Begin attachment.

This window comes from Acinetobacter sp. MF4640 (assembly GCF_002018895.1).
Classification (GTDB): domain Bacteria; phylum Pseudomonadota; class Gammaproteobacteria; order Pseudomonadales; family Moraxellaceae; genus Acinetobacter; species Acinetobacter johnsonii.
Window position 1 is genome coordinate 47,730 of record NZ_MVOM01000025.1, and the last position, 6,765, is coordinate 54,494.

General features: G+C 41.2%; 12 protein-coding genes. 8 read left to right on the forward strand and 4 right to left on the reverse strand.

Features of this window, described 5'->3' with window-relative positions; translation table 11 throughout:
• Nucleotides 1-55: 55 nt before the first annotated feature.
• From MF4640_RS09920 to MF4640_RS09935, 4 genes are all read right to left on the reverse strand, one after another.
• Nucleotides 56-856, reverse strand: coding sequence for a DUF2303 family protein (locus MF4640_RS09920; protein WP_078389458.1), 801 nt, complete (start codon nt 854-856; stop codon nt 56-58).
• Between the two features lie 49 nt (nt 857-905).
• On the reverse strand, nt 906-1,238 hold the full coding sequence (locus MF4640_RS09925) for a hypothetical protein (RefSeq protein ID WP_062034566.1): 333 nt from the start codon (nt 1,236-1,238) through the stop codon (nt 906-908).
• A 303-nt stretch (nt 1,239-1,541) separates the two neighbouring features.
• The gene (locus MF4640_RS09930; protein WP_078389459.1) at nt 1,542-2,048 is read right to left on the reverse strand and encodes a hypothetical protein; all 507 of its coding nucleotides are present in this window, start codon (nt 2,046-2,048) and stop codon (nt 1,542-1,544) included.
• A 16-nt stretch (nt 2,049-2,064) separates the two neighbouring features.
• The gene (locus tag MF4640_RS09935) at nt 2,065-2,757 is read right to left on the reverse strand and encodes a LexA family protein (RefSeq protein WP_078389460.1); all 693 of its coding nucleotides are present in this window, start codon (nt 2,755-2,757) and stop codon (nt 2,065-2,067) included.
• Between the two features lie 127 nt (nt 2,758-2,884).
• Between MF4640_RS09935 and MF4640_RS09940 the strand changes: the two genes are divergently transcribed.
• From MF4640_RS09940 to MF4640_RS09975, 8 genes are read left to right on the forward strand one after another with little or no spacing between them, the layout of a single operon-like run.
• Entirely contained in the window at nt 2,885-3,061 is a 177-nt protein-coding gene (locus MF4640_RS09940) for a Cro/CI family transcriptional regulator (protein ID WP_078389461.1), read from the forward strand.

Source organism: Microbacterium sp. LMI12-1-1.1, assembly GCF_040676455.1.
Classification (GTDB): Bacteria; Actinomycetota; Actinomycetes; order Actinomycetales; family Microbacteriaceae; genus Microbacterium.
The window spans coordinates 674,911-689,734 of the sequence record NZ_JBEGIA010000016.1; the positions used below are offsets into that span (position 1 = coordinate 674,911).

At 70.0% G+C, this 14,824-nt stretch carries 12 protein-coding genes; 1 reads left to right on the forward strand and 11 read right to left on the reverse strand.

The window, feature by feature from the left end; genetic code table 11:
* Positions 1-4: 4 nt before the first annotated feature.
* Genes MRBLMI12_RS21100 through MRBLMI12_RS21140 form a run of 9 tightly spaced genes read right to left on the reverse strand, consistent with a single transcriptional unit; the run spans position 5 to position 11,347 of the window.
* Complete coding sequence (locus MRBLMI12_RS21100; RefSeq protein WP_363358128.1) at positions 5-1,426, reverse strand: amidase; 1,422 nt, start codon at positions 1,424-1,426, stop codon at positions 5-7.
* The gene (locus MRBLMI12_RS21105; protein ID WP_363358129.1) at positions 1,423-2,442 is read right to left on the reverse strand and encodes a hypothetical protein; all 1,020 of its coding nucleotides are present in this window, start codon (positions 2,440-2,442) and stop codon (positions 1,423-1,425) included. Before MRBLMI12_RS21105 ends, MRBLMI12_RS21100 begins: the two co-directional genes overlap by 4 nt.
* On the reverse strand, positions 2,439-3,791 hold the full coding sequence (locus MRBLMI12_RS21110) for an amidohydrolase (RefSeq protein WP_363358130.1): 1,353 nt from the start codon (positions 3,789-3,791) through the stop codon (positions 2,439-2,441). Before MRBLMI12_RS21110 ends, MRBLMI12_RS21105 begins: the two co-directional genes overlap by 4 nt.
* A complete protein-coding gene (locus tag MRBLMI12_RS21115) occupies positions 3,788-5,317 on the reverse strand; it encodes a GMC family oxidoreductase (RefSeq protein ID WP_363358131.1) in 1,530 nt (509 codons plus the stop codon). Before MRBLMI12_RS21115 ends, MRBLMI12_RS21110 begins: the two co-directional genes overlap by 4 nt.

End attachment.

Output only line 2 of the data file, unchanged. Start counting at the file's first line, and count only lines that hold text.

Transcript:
Classification (GTDB): domain Bacteria; phylum Pseudomonadota; class Gammaproteobacteria; order Pseudomonadales; family Moraxellaceae; genus Acinetobacter; species Acinetobacter johnsonii.